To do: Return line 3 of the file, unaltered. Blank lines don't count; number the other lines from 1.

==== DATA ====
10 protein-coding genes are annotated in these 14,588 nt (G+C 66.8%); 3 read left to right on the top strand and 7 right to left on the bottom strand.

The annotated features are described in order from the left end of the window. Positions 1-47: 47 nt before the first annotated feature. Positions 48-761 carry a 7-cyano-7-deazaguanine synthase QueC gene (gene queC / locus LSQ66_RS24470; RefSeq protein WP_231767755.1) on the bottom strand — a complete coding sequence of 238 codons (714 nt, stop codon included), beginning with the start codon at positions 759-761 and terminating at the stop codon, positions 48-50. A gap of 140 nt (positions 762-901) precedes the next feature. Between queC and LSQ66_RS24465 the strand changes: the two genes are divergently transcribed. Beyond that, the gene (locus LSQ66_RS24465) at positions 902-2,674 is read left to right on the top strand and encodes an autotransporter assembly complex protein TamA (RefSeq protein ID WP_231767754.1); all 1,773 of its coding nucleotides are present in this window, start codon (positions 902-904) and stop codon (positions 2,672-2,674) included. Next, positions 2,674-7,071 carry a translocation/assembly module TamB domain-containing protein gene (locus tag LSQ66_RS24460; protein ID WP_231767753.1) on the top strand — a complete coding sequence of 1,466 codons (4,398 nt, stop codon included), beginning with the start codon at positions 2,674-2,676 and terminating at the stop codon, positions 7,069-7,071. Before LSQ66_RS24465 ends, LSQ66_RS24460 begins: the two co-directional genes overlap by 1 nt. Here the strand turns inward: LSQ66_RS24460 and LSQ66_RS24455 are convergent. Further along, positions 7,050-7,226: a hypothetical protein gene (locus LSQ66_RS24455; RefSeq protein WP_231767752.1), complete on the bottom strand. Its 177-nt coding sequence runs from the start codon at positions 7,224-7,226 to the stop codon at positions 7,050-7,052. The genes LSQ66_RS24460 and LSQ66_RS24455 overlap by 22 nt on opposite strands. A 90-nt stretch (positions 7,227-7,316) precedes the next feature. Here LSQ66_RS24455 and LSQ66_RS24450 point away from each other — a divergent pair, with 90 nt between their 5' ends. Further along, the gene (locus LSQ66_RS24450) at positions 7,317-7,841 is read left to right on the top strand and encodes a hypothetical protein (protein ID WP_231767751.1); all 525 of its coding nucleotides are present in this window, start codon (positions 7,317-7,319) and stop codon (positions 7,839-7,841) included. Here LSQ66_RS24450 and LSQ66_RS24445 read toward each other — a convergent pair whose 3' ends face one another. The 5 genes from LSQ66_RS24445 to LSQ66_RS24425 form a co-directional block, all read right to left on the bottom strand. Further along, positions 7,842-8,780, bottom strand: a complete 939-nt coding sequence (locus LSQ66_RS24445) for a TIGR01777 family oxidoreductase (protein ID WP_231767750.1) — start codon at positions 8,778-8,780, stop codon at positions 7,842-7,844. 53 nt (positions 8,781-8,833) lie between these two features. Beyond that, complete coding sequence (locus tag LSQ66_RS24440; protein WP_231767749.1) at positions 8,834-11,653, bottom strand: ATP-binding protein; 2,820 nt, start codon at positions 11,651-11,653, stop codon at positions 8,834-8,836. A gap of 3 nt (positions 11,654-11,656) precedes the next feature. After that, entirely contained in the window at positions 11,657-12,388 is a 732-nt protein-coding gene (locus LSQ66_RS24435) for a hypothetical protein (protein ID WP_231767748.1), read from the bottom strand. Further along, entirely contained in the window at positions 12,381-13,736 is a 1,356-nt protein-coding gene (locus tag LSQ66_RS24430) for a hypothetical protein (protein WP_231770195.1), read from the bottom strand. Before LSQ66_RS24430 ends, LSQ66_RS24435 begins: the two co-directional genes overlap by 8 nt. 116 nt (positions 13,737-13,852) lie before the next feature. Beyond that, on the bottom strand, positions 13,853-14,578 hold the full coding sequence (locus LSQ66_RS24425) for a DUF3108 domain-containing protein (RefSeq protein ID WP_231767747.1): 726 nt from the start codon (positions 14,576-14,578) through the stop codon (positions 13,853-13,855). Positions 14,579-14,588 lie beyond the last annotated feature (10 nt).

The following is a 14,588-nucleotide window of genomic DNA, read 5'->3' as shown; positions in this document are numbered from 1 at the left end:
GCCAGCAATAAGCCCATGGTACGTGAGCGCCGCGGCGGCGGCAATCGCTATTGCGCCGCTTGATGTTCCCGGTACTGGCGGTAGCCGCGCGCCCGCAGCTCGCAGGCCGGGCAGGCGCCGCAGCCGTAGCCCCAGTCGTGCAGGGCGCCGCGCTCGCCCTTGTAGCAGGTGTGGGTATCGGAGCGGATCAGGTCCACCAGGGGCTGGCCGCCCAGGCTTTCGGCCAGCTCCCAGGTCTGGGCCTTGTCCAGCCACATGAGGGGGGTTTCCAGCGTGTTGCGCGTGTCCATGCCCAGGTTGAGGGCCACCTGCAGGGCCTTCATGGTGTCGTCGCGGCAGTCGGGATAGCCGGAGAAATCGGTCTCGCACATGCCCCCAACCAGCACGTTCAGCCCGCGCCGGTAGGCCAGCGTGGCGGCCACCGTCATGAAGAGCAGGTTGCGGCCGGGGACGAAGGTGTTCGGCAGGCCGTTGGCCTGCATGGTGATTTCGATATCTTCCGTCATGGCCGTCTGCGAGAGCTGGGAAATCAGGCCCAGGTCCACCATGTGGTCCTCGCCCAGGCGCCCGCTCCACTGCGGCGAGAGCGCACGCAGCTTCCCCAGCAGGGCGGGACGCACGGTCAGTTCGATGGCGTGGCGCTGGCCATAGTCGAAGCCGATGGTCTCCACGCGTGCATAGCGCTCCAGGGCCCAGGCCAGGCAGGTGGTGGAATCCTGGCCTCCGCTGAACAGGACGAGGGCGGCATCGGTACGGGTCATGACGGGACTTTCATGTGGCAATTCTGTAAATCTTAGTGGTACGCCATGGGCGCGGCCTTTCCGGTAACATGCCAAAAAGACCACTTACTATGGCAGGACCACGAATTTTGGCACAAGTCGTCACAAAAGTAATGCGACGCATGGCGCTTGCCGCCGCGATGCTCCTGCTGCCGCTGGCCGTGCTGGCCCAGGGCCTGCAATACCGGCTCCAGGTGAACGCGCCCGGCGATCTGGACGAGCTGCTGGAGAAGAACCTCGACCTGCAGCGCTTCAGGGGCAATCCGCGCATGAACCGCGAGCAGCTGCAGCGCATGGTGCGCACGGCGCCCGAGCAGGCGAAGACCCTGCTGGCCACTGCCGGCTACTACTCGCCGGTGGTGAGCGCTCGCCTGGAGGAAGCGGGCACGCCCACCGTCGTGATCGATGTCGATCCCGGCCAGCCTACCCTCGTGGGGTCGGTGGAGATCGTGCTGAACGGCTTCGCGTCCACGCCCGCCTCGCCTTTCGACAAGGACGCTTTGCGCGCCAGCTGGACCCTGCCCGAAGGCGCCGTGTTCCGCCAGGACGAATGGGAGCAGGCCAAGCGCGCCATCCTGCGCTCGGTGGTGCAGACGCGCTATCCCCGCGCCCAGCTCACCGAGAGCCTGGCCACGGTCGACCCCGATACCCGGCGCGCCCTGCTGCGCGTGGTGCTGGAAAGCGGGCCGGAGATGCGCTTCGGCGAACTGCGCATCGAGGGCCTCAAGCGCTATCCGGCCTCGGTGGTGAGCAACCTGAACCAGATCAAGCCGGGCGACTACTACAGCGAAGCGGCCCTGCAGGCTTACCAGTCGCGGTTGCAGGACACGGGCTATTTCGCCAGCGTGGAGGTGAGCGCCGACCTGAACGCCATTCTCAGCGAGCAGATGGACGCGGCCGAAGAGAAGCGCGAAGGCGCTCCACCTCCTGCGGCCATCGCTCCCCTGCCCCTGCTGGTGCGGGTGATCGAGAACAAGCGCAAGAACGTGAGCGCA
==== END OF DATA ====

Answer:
The following is a 14,588-nucleotide window of genomic DNA, read 5'->3' as shown; positions in this document are numbered from 1 at the left end: